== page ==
In this case, we will use a separate application, XServer XSDL, that GNURoot applications will connect to as clients. XServer XSDL is a complete X server implementation for Android powered by SDL that has many configurable options such as display resolution, font size, different types of mouse pointer behavior, and more.

Step-by-Step Guide

1. Install GNURoot Debian and XServer XSDL from the Play Store.

2. Run GNURoot Debian. The Debian Linux environment will unpack and initialize itself, which will take a few minutes. Eventually, you will be presented with a “root” shell. Don’t get misled by this – this is actually a fake root account that is still running within the confines of the Android application sandbox.

3. Run apt-get update and apt-get upgrade to ensure you have the most up-to-date packages available on your system. Apt-get is Debian’s package management system that you will use to install software into your Debian Linux environment.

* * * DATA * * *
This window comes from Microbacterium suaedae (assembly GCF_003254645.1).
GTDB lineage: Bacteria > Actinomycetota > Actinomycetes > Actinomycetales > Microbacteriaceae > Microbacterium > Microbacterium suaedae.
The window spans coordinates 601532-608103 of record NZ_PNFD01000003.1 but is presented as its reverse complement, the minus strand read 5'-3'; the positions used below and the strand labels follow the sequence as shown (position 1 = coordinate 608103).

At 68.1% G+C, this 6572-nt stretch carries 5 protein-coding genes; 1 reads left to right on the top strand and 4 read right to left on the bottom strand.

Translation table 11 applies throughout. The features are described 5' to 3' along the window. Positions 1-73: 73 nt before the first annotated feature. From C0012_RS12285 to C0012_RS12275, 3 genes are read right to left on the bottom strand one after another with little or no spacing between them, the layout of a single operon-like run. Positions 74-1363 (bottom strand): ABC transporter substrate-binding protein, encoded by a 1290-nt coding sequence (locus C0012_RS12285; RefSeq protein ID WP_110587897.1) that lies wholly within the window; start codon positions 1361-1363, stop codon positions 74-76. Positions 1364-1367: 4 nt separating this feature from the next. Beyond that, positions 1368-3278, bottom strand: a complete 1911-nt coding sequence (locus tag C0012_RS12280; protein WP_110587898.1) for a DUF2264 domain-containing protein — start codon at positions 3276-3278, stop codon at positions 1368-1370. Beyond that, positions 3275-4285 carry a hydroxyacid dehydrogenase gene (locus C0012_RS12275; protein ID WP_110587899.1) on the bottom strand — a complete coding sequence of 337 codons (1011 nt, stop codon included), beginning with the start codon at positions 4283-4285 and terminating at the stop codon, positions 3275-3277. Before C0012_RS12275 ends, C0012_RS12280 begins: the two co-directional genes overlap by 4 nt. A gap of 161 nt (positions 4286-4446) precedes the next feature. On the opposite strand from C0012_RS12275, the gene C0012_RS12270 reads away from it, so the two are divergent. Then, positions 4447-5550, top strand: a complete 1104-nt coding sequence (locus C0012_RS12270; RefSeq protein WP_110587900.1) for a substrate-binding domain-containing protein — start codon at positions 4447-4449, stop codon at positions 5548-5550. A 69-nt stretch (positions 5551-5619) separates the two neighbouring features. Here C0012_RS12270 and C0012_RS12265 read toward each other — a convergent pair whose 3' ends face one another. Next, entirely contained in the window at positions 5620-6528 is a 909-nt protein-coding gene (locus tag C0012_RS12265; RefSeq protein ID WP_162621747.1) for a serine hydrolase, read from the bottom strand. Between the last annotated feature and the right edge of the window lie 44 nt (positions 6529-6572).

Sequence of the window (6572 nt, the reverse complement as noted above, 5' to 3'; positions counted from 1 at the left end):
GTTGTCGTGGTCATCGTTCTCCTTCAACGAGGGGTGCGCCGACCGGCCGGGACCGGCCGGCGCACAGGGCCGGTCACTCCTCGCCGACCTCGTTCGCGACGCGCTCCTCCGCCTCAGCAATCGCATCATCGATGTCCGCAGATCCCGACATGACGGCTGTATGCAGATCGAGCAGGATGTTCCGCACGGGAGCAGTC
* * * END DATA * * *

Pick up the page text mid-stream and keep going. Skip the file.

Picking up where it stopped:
4. Once you are up-to-date, it’s time to install a graphical environment. I recommend installing LXDE as it is simple and light-weight. (Remember, you’re running Debian with all the overhead of the Android operating system in the background, so it’s best to conserve as many resources as you can.) You can either do apt-get install lxde to install the desktop environment along with a full set of tools, or apt-get install lxde-core to only install the desktop environment itself.

5. Now that we have LXDE installed, let’s install a few more things to complete our Linux setup.

XTerm – this provides access to the terminal while in a graphical environment
Synaptic Package Manager – a graphical front-end to apt-get
Pulseaudio – provides drivers for playing back audio

Run apt-get install xterm synaptic pulseaudio to install these utilities.

6. Finally, let’s get the graphical environment up and running. Start XServer XSDL and have it download the additional fonts. Eventually you will get to a blue screen with some white text – this means that the X server is running and waiting for a client to connect. Switch back to GNURoot and run the following two commands:

export DISPLAY=:0 PULSE_SERVER=tcp:\nstartlxde &

Then, switch to XServer XSDL and watch the LXDE desktop come up onto your screen.

I recommend putting the above two commands into a shell script so that you can easily restart LXDE if you close the session or if you need to restart your device.